Northampton water expansion project approved by USDA
JACKSON – The effort to expand water access in Northampton County is flowing right along. The Board of Commissioners heard an update on the Phase Six water expansion project at their regular meeting here on Aug. 17.
Public Works Director Kirk Rogers provided information about the project’s status, which will deliver water to several roads in the eastern portion of the county once completed.
In June 2019, the commissioners approved a contract with Rivers & Associates to complete the preliminary engineering report. By June of this year, all the necessary reports had been submitted to the USDA for consideration.
“On Aug. 6, we received great news from the USDA’s State Engineer’s office that our preliminary engineering report was approved, and the project has been recommended for funding,” Rogers stated.
He noted the Phase Six water expansion project was not only approved but also recommended by USDA for public health reasons. During previous updates to the Board, Rogers had explained they also submitted information about well water contamination following a study conducted by UNC professors and coordinated by the Northampton Citizens Against Coal Ash group. The study showed high levels of lead and secondary levels of other metals in wells in the proposed water system expansion area.
At Monday’s meeting, Rogers said they expect to hear a funding offer from USDA within the next month or two, and could potentially receive a grant covering up to 75 percent of the project cost.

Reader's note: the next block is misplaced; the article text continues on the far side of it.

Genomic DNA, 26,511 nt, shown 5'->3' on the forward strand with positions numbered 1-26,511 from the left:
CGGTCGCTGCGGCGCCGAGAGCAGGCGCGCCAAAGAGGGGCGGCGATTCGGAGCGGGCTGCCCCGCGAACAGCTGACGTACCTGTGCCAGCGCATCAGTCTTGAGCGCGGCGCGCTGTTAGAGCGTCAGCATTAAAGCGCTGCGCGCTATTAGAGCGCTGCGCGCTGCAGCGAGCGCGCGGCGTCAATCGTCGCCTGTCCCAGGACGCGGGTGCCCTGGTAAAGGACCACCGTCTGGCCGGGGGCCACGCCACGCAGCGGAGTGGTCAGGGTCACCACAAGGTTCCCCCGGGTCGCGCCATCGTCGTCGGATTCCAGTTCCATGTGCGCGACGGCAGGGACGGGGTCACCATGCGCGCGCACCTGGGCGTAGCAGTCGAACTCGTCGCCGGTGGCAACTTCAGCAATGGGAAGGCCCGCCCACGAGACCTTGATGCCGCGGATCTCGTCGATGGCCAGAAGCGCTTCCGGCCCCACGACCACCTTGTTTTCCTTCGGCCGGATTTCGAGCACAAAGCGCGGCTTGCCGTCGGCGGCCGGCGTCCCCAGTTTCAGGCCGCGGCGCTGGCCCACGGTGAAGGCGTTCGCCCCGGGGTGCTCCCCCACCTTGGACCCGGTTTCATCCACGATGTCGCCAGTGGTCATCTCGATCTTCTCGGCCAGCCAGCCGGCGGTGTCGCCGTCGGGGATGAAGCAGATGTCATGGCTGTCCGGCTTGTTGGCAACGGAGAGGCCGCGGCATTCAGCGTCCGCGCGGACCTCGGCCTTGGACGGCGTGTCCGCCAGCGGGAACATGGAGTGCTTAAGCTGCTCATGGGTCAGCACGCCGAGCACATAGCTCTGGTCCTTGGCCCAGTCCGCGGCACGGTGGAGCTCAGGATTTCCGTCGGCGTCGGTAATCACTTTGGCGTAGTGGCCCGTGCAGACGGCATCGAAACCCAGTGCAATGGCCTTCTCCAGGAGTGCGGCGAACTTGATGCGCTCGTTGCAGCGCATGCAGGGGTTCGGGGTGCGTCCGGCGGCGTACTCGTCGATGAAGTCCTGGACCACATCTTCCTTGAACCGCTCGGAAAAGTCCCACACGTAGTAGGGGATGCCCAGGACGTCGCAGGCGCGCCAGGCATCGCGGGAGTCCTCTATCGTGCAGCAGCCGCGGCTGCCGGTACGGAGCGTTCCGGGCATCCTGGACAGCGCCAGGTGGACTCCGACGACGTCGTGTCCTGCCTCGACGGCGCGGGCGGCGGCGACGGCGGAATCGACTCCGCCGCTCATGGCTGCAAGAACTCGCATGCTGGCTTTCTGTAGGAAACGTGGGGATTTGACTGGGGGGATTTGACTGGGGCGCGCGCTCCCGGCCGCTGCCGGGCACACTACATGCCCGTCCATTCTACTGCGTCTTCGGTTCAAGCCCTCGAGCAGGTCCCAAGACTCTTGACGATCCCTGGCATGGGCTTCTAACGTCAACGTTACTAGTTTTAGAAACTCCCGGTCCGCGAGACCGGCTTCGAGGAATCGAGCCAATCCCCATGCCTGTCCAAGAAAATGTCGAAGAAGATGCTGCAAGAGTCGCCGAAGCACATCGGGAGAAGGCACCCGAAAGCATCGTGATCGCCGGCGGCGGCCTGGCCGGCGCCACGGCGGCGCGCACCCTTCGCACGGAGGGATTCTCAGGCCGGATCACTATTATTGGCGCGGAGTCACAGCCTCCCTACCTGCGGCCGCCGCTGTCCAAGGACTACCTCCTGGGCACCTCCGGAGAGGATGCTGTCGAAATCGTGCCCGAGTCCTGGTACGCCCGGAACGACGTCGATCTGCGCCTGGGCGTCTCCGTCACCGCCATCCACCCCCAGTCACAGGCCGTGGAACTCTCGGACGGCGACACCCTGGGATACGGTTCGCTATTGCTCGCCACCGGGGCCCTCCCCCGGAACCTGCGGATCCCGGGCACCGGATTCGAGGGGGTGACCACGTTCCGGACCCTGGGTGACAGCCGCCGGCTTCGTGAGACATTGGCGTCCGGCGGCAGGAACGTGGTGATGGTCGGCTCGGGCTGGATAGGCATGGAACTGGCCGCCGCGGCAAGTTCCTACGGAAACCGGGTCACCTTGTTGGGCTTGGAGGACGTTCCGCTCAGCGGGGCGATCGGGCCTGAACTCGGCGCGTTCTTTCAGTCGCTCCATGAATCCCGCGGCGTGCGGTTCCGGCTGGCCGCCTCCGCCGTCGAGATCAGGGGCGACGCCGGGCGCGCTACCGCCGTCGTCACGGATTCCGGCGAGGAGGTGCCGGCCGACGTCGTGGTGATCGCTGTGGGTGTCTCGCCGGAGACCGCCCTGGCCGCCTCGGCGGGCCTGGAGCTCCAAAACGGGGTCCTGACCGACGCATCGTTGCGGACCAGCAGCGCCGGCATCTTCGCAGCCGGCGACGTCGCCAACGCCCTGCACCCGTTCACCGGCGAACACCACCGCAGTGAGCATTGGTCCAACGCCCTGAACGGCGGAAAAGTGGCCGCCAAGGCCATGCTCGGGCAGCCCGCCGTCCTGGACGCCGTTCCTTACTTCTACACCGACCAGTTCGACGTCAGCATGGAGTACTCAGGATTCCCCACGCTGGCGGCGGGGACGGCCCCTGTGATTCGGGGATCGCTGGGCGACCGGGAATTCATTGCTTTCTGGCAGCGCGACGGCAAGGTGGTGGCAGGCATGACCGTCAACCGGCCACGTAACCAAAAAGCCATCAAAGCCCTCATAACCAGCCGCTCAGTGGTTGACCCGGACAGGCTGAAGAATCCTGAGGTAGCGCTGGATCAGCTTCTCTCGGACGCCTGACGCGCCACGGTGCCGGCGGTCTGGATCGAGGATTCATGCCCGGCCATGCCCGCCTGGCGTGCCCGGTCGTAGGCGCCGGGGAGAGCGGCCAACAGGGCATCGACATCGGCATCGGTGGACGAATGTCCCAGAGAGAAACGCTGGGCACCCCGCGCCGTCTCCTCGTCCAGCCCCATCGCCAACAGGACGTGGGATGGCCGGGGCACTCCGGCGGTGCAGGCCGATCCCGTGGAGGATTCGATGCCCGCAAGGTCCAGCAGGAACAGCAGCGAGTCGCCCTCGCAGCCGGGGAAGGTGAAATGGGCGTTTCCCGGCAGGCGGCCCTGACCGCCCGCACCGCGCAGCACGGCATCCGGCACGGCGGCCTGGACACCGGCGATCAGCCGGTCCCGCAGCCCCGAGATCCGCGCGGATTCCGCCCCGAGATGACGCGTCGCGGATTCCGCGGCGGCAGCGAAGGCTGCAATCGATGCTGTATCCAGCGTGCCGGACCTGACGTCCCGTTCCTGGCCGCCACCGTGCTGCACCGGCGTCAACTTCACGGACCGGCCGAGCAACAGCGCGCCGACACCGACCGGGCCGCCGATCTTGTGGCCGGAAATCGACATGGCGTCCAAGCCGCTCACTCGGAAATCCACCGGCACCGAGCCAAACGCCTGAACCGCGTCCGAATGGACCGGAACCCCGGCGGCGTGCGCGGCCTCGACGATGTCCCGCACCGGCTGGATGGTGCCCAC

“We’re very excited to get past this first hurdle,” he continued.
For the past few months, the Public Works department has been accepting applications for people who live in the areas which will be served by the new expansion. Rogers reported a total of 208 applications received so far, and they could continue to accept applications until the project goes out for bids.
“We want as much grant money as we possibly can get,” said Board Chair Charles Tyner.
Tyner also said that providing water to over 200 homes would be a good “milestone” for the county.
Following the Phase Six update, Rogers also briefly shared other Public Works information. He said he would bring more details at a later date, but he wanted the commissioners to consider subsidizing their meter service installation. Currently, the county charge for a ¾ inch service is $800 with a $50 refundable fee. He noted that surrounding counties such as Hertford and Bertie offer a payment plan to customers who cannot pay the full amount all at once.
Additionally, Rogers said that approximately 300 of 5,300 accounts had become late with their water payments due to the COVID-19 pandemic, and the Public Works department would continue to work with those customers to receive payment. In accordance with Gov. Roy Cooper’s previous executive orders, the county cannot charge a late fee or terminate service for being late until the executive order expires. Northampton County customers will have six months, beginning from Aug. 1, to pay any charges accrued from Mar. 31-July 29.
Tyner said he was glad to see there was only a small portion of accounts behind on their payments. He and the other commissioners thanked Rogers and the rest of the Public Works department for their hard work recently.